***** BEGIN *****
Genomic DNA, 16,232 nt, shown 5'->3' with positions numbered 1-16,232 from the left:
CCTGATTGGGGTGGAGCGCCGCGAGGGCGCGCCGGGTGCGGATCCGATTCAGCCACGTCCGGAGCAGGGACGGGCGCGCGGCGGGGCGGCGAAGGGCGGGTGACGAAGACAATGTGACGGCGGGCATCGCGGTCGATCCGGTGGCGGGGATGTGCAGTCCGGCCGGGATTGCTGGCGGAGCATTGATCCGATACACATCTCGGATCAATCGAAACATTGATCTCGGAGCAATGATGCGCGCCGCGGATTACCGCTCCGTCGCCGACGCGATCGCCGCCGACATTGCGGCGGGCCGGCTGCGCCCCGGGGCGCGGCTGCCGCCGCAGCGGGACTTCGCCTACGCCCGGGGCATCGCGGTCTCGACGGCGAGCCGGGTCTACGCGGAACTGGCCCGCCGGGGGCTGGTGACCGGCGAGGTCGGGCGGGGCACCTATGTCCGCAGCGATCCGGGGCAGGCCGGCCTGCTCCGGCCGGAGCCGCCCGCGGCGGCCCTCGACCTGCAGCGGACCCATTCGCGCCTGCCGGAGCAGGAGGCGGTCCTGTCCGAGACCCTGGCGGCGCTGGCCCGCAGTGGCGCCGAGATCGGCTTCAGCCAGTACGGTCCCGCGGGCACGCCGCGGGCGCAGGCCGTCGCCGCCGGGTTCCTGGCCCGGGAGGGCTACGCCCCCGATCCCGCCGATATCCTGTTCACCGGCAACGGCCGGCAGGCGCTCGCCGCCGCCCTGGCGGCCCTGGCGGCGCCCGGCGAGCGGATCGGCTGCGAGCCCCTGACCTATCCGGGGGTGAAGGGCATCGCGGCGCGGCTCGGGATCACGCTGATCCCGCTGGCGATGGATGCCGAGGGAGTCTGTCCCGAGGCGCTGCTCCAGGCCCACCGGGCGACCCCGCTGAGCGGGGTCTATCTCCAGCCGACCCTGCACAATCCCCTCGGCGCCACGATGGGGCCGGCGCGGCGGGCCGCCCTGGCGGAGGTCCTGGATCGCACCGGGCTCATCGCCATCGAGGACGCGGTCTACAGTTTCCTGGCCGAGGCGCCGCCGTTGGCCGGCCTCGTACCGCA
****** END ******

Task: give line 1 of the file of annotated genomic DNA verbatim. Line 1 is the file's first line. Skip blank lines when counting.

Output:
Genomic DNA, 16,232 nt, shown 5'->3' with positions numbered 1-16,232 from the left: